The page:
But, becarise EF is equal to half EA, EH is “ Let an inscribed polygon be the last computed; (11. 31.) equal to half ED, or to half the sun of CD take the difference between its area and that of the

and CA; that is, m is an arithmetical mean between preceding circumscribed : divide this difference

k and l. And, again, because from the right angle (considered as a whole number) by that powerof 2, say

F of the triangle EFC, FH is drawn perpendicular to 2m, which is next less than it ; inultiply the quotient

the hypotenuse EC, EF is a mean proportional be

tween EC and EH (II. 34. Cor.); that is, n is a 2 1

mean proportional betweep I and m. by

and add twice the product to the area of Therefore, &c. 3 the inscribed polygon, placing the units of the pro

Hence, leginning with the square or hexagon, we duct under the last decimal place of the area ; the

may proceed, by alternute arithmetical and geometric suin shall be the circular area reqnired.”

caliceans, to deterinine these radii for a regular polyThus, in the preceding table of areas, the difference

gon, the number of whose sides shall excee.I any given between the inscribed polygon L and the circum

number; in which process it is evident that the values scribed polygon K is 36962; the power of 2, which is

of the radii will continually approach to one another, next less, is 32768; the quotient of 36962 divided by

and, therefore, to the interinediate value of the radius 32768 is 1.128; the number by which this is to be

of a circle which has the san:e given perinneter. 1 32768

There is yet a third theorem, nearly related to the multiplied 3

- 1) or 5461; the product to preceding, which may be applied to the purpose of 2

this approximation. the nearest unit 6160; and 14215, together with the

If k and I represent the radii of the circles which double of this product, is 26533, which has the re- are circumscribed about any regular polygon, and maining iligits in question.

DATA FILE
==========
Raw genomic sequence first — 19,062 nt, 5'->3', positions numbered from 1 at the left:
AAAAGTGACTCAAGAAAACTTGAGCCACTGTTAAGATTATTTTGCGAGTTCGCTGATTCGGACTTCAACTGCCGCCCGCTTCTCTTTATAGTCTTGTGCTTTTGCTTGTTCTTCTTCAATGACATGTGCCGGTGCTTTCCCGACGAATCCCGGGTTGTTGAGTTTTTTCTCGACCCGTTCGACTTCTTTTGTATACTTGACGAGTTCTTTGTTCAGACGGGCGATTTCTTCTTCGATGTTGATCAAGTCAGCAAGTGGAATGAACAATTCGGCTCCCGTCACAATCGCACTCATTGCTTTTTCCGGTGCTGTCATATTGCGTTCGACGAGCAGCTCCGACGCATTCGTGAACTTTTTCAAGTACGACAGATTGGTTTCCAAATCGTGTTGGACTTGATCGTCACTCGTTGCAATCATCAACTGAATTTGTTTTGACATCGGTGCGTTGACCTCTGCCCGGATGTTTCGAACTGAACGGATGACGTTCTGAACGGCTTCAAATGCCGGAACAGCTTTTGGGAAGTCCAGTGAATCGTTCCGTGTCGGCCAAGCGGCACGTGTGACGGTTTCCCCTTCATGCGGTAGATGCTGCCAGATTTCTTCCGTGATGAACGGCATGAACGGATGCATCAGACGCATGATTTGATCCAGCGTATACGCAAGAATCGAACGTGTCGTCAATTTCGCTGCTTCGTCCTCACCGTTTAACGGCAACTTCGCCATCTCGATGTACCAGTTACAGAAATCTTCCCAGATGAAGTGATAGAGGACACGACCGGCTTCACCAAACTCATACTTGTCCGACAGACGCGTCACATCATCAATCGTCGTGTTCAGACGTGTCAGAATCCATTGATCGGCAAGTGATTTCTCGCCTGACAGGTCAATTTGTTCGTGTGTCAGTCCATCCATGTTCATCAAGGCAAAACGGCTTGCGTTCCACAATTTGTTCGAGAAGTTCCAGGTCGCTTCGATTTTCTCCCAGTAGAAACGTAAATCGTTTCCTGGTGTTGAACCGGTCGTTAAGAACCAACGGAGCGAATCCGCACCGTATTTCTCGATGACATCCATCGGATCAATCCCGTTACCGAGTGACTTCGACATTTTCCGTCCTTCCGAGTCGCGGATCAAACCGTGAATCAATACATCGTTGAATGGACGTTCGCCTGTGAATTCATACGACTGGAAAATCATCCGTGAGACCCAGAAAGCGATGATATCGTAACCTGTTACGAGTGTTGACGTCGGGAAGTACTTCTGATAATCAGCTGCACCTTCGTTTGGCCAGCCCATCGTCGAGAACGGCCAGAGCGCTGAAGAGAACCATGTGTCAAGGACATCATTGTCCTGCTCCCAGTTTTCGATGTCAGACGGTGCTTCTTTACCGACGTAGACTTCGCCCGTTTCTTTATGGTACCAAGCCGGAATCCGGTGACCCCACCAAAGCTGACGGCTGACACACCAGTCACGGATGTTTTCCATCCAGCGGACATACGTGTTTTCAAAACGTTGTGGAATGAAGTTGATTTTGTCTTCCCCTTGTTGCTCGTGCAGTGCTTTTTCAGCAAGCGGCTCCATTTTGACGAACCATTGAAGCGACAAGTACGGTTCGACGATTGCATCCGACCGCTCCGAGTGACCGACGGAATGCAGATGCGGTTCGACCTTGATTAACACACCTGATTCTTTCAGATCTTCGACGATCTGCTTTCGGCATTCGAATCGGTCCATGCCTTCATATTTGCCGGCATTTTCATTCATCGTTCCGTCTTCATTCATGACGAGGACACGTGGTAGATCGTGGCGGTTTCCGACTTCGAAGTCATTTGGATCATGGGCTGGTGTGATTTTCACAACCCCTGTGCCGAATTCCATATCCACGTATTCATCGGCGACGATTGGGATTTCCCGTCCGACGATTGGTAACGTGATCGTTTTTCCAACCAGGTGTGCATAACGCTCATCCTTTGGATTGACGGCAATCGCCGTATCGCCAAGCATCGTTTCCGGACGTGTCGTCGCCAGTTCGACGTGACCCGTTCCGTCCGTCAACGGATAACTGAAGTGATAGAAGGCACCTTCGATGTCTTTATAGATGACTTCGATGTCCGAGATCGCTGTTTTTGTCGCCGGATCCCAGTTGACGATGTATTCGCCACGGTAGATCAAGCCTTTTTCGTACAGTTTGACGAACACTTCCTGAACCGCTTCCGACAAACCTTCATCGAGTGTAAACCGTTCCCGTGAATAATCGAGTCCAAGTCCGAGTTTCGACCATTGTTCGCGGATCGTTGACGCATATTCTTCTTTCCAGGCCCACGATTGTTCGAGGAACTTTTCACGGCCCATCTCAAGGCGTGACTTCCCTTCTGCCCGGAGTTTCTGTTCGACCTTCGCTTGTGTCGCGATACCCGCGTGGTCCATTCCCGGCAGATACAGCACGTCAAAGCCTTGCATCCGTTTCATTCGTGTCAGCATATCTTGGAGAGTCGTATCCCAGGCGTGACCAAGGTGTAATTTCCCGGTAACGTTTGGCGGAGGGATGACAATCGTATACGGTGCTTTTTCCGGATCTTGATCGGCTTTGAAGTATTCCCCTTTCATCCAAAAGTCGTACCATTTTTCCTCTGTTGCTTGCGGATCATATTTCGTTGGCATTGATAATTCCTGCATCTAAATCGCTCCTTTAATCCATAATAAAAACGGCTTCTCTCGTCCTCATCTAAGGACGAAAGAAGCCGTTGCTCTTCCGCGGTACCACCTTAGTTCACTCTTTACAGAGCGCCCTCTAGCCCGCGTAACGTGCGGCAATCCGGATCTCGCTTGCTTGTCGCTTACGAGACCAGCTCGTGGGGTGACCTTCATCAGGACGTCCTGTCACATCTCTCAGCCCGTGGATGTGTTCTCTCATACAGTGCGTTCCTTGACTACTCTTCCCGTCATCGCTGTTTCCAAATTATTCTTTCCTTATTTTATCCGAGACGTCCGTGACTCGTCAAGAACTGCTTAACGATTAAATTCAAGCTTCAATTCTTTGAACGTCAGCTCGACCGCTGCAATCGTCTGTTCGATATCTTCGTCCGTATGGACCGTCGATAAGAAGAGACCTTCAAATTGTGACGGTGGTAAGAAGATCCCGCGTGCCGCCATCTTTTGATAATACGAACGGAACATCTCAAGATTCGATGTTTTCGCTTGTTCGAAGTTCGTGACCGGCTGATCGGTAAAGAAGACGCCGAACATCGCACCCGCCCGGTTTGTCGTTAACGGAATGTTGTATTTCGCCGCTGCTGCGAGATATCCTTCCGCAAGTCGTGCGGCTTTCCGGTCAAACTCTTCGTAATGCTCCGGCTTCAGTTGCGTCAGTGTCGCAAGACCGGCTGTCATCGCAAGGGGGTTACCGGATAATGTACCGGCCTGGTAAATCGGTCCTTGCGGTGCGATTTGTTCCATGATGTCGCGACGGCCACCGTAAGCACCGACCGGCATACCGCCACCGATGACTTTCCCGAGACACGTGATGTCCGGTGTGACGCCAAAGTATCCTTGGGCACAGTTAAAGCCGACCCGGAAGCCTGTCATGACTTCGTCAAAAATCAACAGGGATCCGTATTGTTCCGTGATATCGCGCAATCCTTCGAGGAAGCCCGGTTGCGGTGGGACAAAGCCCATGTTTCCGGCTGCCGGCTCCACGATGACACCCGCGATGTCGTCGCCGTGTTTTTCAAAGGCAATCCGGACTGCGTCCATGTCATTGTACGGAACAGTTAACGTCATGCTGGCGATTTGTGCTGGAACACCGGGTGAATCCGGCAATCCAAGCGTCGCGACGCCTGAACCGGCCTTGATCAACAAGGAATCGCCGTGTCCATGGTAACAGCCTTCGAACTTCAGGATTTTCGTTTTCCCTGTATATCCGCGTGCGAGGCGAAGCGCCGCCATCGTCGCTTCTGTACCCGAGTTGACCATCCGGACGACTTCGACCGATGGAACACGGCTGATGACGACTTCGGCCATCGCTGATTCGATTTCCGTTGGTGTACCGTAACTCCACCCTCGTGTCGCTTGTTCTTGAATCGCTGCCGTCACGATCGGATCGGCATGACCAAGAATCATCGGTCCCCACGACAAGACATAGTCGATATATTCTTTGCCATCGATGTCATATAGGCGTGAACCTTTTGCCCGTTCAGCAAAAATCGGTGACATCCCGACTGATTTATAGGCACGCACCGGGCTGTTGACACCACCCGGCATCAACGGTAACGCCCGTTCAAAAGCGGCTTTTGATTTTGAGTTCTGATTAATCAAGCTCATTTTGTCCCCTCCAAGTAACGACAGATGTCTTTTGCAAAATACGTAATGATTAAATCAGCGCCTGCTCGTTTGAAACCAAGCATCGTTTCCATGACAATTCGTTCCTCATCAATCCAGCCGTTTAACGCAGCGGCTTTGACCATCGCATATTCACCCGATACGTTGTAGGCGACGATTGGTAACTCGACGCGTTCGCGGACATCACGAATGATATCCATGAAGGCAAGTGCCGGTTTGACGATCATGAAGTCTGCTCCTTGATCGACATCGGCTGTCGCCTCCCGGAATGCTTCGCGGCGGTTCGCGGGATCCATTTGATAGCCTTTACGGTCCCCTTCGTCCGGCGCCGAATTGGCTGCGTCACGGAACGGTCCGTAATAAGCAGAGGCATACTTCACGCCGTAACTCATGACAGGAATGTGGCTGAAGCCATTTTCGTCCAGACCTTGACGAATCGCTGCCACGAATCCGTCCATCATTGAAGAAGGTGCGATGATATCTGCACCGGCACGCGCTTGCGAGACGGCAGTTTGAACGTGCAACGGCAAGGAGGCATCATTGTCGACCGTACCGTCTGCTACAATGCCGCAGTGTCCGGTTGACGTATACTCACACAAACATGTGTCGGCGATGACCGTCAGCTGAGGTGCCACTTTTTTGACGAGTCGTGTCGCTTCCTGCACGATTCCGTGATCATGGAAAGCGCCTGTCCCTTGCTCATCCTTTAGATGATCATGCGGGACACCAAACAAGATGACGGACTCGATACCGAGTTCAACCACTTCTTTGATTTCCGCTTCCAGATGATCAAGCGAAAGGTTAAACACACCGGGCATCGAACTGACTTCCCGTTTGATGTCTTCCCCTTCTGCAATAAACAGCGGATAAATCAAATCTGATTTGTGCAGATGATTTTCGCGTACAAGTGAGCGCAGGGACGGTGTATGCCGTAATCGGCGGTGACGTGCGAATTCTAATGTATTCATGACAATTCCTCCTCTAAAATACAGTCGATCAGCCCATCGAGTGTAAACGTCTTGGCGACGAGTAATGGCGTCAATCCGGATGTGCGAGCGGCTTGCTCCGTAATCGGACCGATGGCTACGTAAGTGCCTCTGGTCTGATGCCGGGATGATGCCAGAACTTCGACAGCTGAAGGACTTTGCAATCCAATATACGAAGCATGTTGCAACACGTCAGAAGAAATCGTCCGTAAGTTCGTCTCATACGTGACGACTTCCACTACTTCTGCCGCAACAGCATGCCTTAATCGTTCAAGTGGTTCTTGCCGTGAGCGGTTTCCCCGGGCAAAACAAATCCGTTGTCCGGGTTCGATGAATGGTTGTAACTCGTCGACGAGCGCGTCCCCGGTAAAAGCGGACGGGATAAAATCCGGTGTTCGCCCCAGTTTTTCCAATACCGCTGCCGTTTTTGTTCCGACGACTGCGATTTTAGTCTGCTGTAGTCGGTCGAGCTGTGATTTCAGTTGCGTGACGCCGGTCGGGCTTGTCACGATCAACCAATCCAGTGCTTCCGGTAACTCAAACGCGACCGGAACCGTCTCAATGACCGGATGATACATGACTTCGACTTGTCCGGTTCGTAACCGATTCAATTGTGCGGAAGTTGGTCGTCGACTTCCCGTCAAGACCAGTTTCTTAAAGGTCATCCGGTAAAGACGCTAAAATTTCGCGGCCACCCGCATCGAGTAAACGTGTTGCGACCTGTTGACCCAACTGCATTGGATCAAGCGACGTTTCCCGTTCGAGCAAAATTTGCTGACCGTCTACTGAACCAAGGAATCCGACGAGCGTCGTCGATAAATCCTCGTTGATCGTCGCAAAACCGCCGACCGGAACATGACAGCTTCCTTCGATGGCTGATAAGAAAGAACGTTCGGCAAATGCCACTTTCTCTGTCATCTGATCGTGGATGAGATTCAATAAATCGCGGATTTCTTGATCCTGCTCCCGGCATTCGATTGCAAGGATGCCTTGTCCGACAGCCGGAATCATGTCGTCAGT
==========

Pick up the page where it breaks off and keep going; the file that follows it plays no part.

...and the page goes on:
inscribed in it, and m an arithmeticul mean between The second, third, and fourth of these rules may them; and if l' and l' represent these radii for a be established by the assistance of the binonial theo- regular polygon which has twice as many sides as the rem: the last is derived from the algebraical form of former, and an equal area, h' shall be a mean propor. a series of quantities, each of which is an arithmetical tional between K and 1, and a mean proportional mean between the two preceding.

between land m. * The letter T is, however, more generally under. To demonstrate this: stood to represent the semicircumference of a circle Let AB be a side, and C the centre of any regular whose radins is unit; this being evidently the same polygon; let CD be drawu perpendicular to AB, and number which represents the circumference when the join CA, CB: then CA is diameter is assuined for unit.

the radius, k, of the cirIn fact a represents (1), the superficial area of the cumscribed circle, and CD circle where tlie unit of superficies is the square of the the radius, l, of the inradius ; (2) the linear value of the circumference, scribed circle. Draw the where the diameter is the unit of length; and (3) the straight line CE bisecting linear value of the semicircumference, where the the angle ACD; in CD radius is the unit of length. The last of these is the produced take CF a mean meaning most commonly attached to the symbol. proportional between CA